Our group studies changes in motivation, memory and decision-making that occur in neurological disease. We combine behavioural, neuroimaging, and pharmacological experiments to apply cognitive neuroscience to clinical problems.
Motivation is our ability to perform better with incentives. It allows us to exceed our natural performance limits, by
- energising action,
- boosting attention, and
- improving motor and cognitive precision.
We model motivation using the idea of “costly noise-reduction”. According to this view, the signal-to-noise ratio in the brain can be increased, but this is expensive. The cost for being precise explains why we perform better when we are likely to be rewarded. The lab studies the nature of these precision costs:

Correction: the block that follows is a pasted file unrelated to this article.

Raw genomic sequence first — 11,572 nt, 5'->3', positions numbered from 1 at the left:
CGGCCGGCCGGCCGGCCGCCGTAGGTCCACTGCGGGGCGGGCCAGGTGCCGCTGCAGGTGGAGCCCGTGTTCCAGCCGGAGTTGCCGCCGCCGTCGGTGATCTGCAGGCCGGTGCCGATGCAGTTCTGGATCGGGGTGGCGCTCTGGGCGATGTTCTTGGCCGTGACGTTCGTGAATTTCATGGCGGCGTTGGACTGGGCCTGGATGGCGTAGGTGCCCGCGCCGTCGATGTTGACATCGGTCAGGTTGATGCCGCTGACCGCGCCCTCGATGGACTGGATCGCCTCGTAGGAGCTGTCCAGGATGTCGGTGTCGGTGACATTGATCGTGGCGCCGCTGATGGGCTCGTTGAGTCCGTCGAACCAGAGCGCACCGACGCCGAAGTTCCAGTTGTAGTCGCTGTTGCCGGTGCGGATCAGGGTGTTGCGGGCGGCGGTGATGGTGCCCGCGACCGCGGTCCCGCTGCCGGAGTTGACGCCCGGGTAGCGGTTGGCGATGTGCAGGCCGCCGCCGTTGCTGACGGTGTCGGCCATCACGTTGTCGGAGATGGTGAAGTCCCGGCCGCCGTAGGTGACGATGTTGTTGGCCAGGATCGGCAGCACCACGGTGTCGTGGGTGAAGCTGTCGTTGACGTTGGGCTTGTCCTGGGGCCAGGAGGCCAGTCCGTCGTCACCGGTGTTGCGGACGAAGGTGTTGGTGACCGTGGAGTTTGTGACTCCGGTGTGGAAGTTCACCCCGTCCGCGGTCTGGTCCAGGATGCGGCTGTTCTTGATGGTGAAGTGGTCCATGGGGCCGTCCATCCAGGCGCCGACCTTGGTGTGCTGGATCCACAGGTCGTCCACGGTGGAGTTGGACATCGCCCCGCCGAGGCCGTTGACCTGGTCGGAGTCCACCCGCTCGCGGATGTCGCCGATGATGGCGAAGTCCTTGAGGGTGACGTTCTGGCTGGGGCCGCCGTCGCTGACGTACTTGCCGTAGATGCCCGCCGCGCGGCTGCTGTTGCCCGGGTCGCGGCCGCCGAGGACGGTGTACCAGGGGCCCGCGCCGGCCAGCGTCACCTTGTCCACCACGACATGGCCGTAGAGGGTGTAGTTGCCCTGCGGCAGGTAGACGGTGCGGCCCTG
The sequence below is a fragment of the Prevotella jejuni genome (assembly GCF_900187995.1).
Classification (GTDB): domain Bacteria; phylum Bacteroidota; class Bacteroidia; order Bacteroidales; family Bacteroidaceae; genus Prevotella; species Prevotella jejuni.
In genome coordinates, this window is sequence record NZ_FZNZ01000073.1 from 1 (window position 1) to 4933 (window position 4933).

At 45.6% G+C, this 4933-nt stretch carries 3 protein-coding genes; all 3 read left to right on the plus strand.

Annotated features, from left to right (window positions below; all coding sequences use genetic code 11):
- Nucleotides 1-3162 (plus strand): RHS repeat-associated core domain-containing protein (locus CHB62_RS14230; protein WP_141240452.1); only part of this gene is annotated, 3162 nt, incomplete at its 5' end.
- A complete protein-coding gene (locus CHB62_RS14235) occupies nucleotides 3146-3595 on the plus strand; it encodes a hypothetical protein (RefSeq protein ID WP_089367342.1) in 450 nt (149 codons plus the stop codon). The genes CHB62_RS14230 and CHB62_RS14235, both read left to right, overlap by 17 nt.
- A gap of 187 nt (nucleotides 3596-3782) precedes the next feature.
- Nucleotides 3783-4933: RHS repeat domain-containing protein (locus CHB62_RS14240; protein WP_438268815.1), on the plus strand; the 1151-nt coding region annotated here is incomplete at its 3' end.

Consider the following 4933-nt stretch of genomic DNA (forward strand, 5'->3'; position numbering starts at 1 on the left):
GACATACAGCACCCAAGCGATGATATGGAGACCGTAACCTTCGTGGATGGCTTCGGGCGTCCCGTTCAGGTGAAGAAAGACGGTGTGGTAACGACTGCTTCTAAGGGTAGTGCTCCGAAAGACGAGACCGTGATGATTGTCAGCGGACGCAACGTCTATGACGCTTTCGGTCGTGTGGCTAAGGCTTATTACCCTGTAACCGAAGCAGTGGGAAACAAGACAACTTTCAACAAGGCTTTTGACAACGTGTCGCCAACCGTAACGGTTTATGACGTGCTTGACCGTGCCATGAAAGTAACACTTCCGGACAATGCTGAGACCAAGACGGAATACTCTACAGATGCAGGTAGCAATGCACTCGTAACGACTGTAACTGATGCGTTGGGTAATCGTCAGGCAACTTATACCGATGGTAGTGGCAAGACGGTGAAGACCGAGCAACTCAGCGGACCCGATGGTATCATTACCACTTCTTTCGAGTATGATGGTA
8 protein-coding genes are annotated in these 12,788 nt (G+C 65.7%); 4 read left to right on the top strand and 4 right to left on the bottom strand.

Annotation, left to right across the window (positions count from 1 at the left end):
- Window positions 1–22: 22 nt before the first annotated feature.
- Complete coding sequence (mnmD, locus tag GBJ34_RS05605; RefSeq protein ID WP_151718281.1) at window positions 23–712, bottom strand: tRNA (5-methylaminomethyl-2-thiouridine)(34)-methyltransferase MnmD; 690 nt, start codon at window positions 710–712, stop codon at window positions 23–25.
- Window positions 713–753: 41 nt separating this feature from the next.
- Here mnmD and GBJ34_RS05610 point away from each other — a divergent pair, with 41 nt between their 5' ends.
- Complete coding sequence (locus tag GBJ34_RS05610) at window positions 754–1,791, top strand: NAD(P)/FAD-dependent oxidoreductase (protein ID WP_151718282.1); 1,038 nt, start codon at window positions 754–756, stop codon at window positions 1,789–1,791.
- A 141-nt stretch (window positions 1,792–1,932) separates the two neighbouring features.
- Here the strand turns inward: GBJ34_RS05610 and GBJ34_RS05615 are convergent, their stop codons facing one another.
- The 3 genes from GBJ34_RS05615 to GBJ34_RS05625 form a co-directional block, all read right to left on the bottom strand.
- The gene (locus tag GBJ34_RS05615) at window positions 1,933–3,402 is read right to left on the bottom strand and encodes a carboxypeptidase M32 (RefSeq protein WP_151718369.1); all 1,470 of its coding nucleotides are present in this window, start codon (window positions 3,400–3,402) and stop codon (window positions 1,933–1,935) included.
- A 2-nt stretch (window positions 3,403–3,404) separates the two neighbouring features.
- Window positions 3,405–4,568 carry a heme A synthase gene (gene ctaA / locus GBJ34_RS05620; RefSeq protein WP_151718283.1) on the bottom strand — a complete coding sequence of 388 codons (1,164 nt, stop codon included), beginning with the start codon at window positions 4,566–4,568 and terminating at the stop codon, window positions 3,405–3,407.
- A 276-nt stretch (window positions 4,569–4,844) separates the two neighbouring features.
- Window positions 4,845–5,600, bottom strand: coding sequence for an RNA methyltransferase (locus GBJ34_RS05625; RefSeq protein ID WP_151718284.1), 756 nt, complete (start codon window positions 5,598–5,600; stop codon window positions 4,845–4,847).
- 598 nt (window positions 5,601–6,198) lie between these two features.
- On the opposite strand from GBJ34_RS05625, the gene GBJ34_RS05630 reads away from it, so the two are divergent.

- Do specific brain structures help control noise?
- Are there specific brain chemicals involved?
- Can these costs be increased in disease and reduced by drugs?
We study patients with neurodegenerative disorders like Parkinson’s disease, and patients who have brain damage, for example due to stroke. By studying the effects of reward on behaviour in these groups, and whether the neurotransmitters dopamine and acetylcholine modulate these effects, we test quantitative computational and neuroeconomic models of motivation.